MLS soccer season is on us again, and the Lions opened at home once more — three years in a row! You can’t beat that luck.
Well, actually, we did — WE WON!!! No nerve-straining, pull-it-out-at-the-last-minute draw this year; it’s a clear win, and a full three points on the standings — and we did it before a sold-out house once more, in a brand-new, LOUD stadium all our own. I only wish I could have attended this year, but schedules didn’t work out in my favor this time. I’ll have to hope that I can get down to Orlando sometime during the season, so I can scream my lungs out for another year. And watch for when Orlando City drives up the Interstate to Atlanta to play United there.
If you’ve been to my Flickr stream, you’ll see that I put up most of my photos under Creative Commons sharing allowances. As long as you attribute who took the photo, I’m usually cool with the use. Well, Cajsa Lilliehook added a plurk tonight, talking about some of the…interesting…uses her own photos have been put to. Someone apparently illustrated an article on food spots in Palos Verdes, Calif. with a photo of a kale burrito she took one time.
That made me wonder where my own photos have been to, so I Googled “photo by Harper Ganesvoort”, and this is what I’ve found:
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As always, Around the Grid upholds its Christmas Eve tradition — here is Bing Crosby and David Bowie from 1977, performing their famous duet, “The Little Drummer Boy / Peace on Earth.” This was the last Christmas special Bing did before his death.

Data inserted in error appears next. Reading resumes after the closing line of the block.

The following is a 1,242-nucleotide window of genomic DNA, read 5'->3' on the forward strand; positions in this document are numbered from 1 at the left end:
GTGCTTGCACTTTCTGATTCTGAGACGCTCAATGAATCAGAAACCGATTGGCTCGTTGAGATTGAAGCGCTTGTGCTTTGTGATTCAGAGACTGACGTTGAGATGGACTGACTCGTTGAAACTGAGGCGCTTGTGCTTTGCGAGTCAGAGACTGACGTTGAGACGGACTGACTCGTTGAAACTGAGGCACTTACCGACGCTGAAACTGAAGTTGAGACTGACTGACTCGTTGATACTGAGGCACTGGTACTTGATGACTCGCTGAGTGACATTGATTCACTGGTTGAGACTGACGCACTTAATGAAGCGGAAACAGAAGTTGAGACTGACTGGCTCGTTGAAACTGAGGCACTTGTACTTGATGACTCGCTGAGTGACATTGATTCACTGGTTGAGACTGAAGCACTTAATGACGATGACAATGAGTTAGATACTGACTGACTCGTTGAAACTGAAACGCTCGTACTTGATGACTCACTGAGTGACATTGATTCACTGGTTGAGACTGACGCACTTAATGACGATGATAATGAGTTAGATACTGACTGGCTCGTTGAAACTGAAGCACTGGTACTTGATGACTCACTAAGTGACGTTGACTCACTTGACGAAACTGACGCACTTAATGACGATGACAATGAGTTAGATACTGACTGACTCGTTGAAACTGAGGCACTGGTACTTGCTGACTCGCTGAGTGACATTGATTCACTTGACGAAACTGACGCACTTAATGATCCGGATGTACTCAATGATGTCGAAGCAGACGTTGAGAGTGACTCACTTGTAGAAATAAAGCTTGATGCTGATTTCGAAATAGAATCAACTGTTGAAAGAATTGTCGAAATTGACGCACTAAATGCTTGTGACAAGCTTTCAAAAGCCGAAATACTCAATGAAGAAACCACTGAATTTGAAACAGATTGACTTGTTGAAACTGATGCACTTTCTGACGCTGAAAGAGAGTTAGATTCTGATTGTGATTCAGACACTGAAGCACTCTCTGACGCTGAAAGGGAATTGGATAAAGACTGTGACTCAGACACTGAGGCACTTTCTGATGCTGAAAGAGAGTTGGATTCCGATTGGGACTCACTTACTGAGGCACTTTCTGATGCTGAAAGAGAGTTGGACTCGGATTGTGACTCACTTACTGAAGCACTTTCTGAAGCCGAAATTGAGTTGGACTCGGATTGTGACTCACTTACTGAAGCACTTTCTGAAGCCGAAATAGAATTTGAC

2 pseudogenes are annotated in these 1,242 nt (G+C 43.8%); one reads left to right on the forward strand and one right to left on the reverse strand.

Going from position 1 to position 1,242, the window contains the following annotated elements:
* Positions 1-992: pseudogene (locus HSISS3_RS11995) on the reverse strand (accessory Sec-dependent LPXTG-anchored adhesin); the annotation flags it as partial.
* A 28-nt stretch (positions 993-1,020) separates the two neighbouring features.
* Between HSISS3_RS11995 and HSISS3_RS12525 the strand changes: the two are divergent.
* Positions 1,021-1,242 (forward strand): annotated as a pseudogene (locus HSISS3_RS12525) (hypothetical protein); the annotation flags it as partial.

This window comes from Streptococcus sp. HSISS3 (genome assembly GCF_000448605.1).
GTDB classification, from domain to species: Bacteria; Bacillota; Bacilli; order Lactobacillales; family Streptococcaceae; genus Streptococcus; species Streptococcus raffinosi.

Almost every time I write an article in these pages, I use my “signature” graphic, which bids you all peace. It has several meanings for me: the earthly dream, sung of by two wonderful musicians above, and the more lasting, eternal peace we greet each other with in the Episcopal Church (as well as other liturgical churches). Peace on earth has been a dream for my generation — those of us who still remember our dreams of that time — since our youth in the Sixties and Seventies, and sought by people of goodwill around the world for hundreds of generations.
Nearly forty years after these singers, now both sadly dead, performed this song — which has become a holiday classic in its own right — the world still reels on through conflict and hatred, and the dream of peace among all peoples seems elusive, more of a pipe dream than a reality. But I have to believe that there is still hope for peace — both the kind we think of, between each other, and the sharing of the true peace of God, “which passes all understanding,” no matter how each of us perceives God in our minds and faiths. Perhaps, on the day we achieve earthly peace, the peace of the Earthly Paradise will be made at last apparent to us all, and that other serenity become the true inheritance of us all….
Every child must be made aware
Every child must be made to care
Care enough for his fellow man
To give all the love that he can
May you and yours have a merry, meaningful and — most of all — hopeful Christmas season.